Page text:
The Tallis Scholars are at the top of their game gifting us some true glories of the polyphonic age

United KingdomUnited Kingdom Live from London Christmas – The Tallis Scholars: The Tallis Scholars / Peter Phillips (conductor). VOCES8 Centre, London, 12.12.2020. (CC)

Peter Phillips (conductor) and The Tallis Scholars (c) Libby Percival

TallisMissa Puer natus (Gloria, Sanctus & Benedictus, Agnus Dei)
Sheppard – Gaude, Gaude, Gaude
Britten – Hymn to the Virgin
PärtBogorodiste devo
Victoria – Magnificat Primi Toni

Also, Young Performers Spotlight – NYCGB led by Ben Parry (National Youth Choir of Great Britain)

This latest concert in VOCES8’s series was prefaced by a performance at Snape Maltings by the National Youth Choir of Great Britain of Blessed is the Child (augmented by some highly atmospheric film of the surrounding countryside). Clear, radiant, the performance of Ben Parry’s Aldeburgh Carol was a thing of great beauty.

For The Tallis Scholars’ Christmas programme, Peter Phillips chose the Madonna and Child as a central theme. The third Sunday in Advent is sometimes referred to as Gaudete Sunday, and its theme of rejoicing, brings us to John Sheppard’s Gaude, gaude, gaude (Rejoice, Rejoice, Rejoice), a piece which will appear on a forthcoming recording by The Tallis Scholars that Phillips has been preparing during lockdown. The themes were prolonged via Britten’s Hymn to the Virgin and Pärt’s work. which translated means ‘rejoice, mother of God’ before we reach Victoria’s glorious celebration of polyphony in his double-choir Magnificat Primi Toni.

I love Peter Phillips’s comment that Tallis’s Missa Puer natus, ‘like so much Tallis, doesn’t sound like anyone else, but it also doesn’t sound like anything else he wrote’. Probably written for Christmas 1554, at the time of Queen Mary, there is no Kyrie. Tallis uses a Mass Proper as his melody, ‘Puer natus est nobis’ (Unto us a boy is born); it might even have been written to celebrate Queen Mary’s pregnancy. Prefaced by its chant, the Gloria erupts into the most perfectly judged polyphony. Although through-composed in the most glorious fashion, it was lovely to hear the freshness of the ‘‘Filius patris’ before the fresh beginning at ’Qui tollis’; or indeed the deliciously drooping lines at ‘Miserere nobis’. A real solidifying of energy at the ‘Quoniam’ seemed perfectly judged.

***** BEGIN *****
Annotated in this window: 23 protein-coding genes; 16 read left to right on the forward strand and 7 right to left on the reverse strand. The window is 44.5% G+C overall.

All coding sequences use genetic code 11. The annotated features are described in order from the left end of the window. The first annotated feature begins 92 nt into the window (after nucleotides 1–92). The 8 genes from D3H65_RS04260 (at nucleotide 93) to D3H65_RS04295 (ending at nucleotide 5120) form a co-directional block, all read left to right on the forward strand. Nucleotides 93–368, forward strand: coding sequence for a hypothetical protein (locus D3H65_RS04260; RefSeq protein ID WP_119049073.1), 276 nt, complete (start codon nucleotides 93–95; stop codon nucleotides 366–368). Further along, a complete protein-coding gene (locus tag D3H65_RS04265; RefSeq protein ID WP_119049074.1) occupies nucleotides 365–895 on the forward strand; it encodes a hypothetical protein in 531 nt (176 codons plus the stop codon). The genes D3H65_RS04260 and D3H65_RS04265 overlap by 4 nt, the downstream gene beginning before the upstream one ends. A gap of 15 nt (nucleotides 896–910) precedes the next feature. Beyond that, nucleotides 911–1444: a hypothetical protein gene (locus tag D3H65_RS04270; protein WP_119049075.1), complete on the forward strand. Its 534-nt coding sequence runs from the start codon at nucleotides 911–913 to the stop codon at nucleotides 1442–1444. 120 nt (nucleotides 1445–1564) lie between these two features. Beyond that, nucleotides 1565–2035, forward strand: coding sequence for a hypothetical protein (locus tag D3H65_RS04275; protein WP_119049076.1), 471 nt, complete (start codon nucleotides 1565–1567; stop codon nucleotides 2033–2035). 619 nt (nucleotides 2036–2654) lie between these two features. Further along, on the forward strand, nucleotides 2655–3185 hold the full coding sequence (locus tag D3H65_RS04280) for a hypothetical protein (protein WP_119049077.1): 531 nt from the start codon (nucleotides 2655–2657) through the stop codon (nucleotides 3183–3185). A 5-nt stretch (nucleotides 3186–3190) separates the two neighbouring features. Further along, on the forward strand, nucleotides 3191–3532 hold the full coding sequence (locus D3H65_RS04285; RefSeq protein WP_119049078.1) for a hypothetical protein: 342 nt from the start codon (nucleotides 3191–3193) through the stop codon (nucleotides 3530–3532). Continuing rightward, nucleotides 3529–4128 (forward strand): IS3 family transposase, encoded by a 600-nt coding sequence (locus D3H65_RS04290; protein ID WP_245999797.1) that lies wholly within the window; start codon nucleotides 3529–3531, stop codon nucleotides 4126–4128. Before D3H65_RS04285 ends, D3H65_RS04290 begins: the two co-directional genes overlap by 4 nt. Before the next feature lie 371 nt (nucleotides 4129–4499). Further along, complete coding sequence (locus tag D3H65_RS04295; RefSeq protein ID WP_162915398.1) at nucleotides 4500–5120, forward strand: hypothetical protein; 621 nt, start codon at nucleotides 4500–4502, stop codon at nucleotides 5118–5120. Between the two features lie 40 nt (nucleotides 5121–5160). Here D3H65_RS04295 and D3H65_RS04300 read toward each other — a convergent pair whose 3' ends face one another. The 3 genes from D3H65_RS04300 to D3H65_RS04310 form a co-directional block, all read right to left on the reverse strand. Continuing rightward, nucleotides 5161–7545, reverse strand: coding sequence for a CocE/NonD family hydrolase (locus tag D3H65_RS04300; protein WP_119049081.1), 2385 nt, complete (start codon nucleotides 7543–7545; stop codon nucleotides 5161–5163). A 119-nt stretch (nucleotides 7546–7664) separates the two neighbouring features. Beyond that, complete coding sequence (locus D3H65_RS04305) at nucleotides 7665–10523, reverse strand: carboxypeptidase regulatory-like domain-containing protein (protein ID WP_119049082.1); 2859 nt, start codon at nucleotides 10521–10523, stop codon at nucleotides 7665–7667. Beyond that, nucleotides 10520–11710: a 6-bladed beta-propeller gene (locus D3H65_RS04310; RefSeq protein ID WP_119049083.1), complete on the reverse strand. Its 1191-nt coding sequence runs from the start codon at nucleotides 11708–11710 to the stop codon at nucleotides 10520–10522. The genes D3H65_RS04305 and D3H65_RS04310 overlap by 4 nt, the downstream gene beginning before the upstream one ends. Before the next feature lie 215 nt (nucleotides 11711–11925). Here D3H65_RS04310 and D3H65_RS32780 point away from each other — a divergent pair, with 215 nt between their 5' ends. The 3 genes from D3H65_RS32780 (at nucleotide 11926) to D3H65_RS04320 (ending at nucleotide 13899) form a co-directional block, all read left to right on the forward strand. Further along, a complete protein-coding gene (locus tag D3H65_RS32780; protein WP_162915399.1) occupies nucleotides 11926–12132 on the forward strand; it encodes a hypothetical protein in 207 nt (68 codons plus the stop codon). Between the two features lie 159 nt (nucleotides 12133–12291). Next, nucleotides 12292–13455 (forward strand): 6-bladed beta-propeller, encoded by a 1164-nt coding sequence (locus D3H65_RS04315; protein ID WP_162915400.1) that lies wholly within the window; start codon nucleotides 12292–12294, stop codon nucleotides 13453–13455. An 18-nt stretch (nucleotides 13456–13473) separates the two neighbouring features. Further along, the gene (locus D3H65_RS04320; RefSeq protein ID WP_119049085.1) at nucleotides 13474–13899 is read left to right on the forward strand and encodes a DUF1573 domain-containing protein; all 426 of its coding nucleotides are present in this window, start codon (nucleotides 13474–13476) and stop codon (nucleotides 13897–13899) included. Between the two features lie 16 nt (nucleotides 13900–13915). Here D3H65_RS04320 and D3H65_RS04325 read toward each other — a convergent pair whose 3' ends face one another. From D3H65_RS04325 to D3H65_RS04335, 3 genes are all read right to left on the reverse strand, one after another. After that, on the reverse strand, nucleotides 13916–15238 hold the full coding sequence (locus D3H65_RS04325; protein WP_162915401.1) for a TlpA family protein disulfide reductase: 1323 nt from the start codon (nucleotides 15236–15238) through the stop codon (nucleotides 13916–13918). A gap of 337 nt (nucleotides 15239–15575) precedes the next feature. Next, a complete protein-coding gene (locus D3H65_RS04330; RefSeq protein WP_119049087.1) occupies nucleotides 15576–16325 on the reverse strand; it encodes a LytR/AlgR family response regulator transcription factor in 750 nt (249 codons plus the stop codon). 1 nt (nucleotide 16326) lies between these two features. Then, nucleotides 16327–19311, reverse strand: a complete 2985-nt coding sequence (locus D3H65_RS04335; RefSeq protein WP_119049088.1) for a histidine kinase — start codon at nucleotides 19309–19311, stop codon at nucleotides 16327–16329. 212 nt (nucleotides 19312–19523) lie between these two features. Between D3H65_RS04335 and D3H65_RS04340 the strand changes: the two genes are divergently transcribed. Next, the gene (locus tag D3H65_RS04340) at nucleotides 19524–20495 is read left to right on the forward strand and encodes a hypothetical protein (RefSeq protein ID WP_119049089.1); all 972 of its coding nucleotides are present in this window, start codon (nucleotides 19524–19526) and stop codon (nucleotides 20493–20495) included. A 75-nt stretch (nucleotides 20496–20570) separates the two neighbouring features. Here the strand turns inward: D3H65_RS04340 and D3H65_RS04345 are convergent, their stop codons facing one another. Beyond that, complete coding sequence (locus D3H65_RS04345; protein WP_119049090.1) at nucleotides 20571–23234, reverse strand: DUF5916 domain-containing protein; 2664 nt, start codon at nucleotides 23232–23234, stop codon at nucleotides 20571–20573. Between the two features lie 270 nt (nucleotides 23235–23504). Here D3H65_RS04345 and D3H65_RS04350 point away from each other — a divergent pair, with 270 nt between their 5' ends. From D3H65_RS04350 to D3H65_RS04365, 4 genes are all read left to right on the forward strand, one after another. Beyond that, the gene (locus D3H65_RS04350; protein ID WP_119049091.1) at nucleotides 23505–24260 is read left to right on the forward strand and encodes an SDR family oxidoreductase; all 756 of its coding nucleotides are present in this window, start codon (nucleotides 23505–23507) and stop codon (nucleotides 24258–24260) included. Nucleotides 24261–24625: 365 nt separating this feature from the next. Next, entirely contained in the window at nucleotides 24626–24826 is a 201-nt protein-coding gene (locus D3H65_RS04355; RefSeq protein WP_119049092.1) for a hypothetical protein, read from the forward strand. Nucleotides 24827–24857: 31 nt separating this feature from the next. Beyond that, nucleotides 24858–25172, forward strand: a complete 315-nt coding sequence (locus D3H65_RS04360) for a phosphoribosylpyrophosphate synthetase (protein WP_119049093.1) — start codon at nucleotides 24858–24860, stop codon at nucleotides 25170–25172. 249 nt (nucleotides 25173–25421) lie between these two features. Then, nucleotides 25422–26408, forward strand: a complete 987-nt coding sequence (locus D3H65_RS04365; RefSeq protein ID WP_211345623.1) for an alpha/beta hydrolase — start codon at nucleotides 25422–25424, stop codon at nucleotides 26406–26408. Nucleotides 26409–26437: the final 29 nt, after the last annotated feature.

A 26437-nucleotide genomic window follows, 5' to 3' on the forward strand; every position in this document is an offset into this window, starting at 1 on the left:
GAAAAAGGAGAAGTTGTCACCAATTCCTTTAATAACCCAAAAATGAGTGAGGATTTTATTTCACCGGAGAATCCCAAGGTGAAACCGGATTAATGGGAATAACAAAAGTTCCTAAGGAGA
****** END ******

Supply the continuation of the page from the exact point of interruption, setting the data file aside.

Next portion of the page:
After the Gloria, the responsory Gaude Gaude Gaude Maria by John Sheppard, in which the upper voices shone; there is some delicious scrunchiness (not a technical term but apt nonetheless) thanks to the polyphony. Sheppard’s piece requires perfect pitching to be successful (as it was here), all topped by those silvery sopranos. This is a blissfully inventive piece texturally, too, one passage featuring high voices and bass with registral hole in the middle, eventually filled by the unison male lines. This piece is ‘peppered with gimmels’ (as the Tallis Scholas’ own notes put it: gimmels being a splitting of parts to intensify the texture).

Returning to the Sanctus of the Tallis Mass was clearly entering into a new world, with its clear shift at ‘Pleni sunt coeli,’ and the ‘Osanna’s arising naturally from the texture, creating a gently but ever-intensifying sunrise.

The harmonies of Britten’s Hymn to the Virgin seem particularly holy in this context, the exchanges of English and Latin between the two groups, presented in two lines spatially separated and massively effective. This held a simply perfectly judged end, an ‘echo’ on the word ‘effecta’. How light was Pärt’s Bogorodiste devo in comparison!. A true sense of ensemble, of being able to deliver words precisely together at speed, is at the heart of this piece, and it is impossible to imagine it bettered.

A radiant upwards perfect fourth took us back to the final completed movement of Tallis’s mass, ‘Agnus Dei’, perfectly paced, unhurried, lit from within.

Tomás Luis de Victoria’s eight-part Magnificat primi toni first published in 1600, is one of 18 Magnificat settings by this most mystical of Spanish composers. This is a supreme setting of the Magnificat, deeply considered, deeply spiritual – and The Tallis Scholars honoured every aspect, the polychoralism of the piece a vital element, the exchanges vitally alive, the feeling of rest at ‘Sicut et in principio’ positively aglow.

While one might justifiably argue that Peter Phillips’s yellow tie was worth the price of entry alone, the fact is that this concert offered some of the most radiant and intelligent singing of the Live from London series (for details click here); performers at the top of their game gifting us some of the true glories of the polyphonic age.

Colin Clarke

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